• How do I request a SCOT?

    Click here to request a SCOT

  • How long will take for me to hear back from a SCOT?

    Generally, after submitting a request, you will hear from a SCOT via email within 2-3 school days. However, if we have a lot of requests that have come in at once or if there are not very many SCOTs with availability at the time your class(es) is (are) held, then it may be 1-2 weeks. The coordinator contacts professors directly who may have a few weeks worth of wait time after requesting a SCOT.

  • Do I have to introduce the SCOT to my class if they are doing an observation?

    This is entirely up to you! A SCOT can come into your class to do observations and not be identified at all. If students ask the SCOT, they will let students know that they are working with you and just doing an observation.

    Other times, professors like to point out the SCOT and let the class know they are a Student Consultant or that they are working with you.

  • How do I introduce a SCOT who is doing a Focus Group for my class?

    The best way to introduce the SCOT for a Focus Group is to let your students know that they are a Student Consultant that is working with you to get your students' feedback. Let the students in your class know that you are interested in getting their feedback/ suggestions/ ideas to improve/make changes in your class either for that semester or for future semesters.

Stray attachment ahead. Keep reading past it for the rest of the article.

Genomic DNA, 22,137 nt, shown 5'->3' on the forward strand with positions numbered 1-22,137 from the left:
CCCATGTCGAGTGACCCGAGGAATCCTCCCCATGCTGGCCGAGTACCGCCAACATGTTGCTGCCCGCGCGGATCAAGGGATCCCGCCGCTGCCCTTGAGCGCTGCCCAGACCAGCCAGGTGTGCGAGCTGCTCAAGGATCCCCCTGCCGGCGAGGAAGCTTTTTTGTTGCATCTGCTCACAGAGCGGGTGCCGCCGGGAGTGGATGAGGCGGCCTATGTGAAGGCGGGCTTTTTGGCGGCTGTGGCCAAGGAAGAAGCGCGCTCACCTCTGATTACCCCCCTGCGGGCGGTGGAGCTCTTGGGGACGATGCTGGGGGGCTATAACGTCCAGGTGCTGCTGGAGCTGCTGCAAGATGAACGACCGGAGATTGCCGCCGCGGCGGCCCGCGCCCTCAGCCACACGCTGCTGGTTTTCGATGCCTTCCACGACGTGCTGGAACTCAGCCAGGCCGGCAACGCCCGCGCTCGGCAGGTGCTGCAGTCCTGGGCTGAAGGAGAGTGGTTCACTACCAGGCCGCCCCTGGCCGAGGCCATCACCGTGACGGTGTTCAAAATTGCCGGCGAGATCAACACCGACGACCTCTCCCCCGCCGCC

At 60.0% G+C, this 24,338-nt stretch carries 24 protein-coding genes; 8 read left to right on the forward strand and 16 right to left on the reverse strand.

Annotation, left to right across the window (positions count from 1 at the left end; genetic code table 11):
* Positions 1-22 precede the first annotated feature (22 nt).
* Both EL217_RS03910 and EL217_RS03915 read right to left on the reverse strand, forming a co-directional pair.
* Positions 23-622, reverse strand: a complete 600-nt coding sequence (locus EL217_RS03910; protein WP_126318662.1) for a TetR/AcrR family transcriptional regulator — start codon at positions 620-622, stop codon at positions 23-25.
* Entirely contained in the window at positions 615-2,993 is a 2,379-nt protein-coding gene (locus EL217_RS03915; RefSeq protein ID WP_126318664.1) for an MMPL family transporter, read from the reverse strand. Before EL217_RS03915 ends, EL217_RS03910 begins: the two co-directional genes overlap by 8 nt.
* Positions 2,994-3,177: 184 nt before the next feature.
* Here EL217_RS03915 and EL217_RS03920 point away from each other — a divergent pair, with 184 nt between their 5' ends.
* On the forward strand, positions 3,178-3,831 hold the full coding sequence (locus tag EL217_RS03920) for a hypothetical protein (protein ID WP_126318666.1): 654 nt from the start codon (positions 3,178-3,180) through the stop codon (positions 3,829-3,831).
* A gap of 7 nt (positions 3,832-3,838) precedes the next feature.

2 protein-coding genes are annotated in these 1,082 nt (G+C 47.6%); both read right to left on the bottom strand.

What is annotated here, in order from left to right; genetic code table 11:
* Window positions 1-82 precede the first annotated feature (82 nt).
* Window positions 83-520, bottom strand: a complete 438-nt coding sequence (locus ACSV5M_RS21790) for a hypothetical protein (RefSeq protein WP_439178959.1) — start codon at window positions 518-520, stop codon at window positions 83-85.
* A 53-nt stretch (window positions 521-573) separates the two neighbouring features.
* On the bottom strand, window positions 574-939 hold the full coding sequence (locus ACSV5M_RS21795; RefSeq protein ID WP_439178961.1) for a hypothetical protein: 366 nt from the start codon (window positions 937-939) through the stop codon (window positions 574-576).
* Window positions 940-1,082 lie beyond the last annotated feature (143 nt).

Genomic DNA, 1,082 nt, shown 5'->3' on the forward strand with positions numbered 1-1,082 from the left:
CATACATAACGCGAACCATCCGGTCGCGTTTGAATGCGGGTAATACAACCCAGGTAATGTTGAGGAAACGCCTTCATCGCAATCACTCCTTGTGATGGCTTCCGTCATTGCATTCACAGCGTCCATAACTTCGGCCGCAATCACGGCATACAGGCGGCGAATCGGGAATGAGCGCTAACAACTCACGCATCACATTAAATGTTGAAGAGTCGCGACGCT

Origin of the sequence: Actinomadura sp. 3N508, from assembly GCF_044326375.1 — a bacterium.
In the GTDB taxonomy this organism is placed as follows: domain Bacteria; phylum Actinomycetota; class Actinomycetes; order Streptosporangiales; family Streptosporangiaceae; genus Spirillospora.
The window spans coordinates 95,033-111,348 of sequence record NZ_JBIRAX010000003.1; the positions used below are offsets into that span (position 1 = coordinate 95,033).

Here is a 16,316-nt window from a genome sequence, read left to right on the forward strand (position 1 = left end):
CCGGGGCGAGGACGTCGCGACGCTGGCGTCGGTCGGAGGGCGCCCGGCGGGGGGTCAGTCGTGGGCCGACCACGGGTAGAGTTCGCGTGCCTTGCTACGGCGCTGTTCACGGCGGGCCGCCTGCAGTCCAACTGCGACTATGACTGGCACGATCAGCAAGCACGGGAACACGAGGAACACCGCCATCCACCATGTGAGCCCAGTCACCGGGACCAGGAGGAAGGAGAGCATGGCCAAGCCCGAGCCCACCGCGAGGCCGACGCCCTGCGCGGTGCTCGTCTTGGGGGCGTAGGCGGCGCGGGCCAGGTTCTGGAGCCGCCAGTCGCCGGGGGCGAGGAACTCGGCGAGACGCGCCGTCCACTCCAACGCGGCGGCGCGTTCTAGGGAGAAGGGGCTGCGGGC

• Can I have a SCOT come anonymously to observe (where they haven't met with me beforehand, and I don't know that they are coming)?

    Yes, however there are a few things to consider. If your class is small, you get to know your students and this makes it harder to have a SCOT come and remain anonymous. We highly encourage meeting with a SCOT beforehand and giving them days that you will be teaching and having them choose a few to show up to without giving you a heads up, this way you will not alter your teaching knowing that the SCOT is there.
    In the case that you are teaching a section where you would not be able to identify a SCOT, you can contact the SCOT coordinator to set up this service. The SCOT coordinator will explain what the program is designed to do, you may need to read and respond to an email indicating you understand what a SCOT will be doing as an anonymous observer. We will also need you to provide some possible dates a SCOT could come in, days where you know that you will be teaching ( this way we don't show up on student presentation days, guest presenters, or video days). We'll also need to know if you want multiple observations. The SCOT will contact you after the reports are done to discuss their findings.

  • What services can a SCOT complete for my classes?

    Observation: During an observation, a SCOT will sit through a professor's class, taking notes on the classroom dynamics. The SCOT will look at HOW the professor is teaching rather than focusing on what they are teaching. The report generally contains, observations, the classroom layout, a breakdown of how class time was spent, and a summary with suggestions and ideas. Observations can be tailored to focus on a specific professor concern or they can be general. Having an observation is usually the first step in working with the SCOT program as it gives the SCOT an idea of how a professor teaches
    Anonymous Observation: Occasionally, professors ask for a SCOT to come observe without initially meeting with the SCOT or knowing when the SCOT will be coming to observe. A SCOT observes and creates an observation report. The professor will need to provide dates when the SCOT can come observe them teaching, this way a SCOT does not show up on test, student presentation, or work days. This option is not as useful in small classes as a SCOT can easily be identified. We recommend the regular observation service, as a professor can work with a SCOT to have the SCOT just show up to class.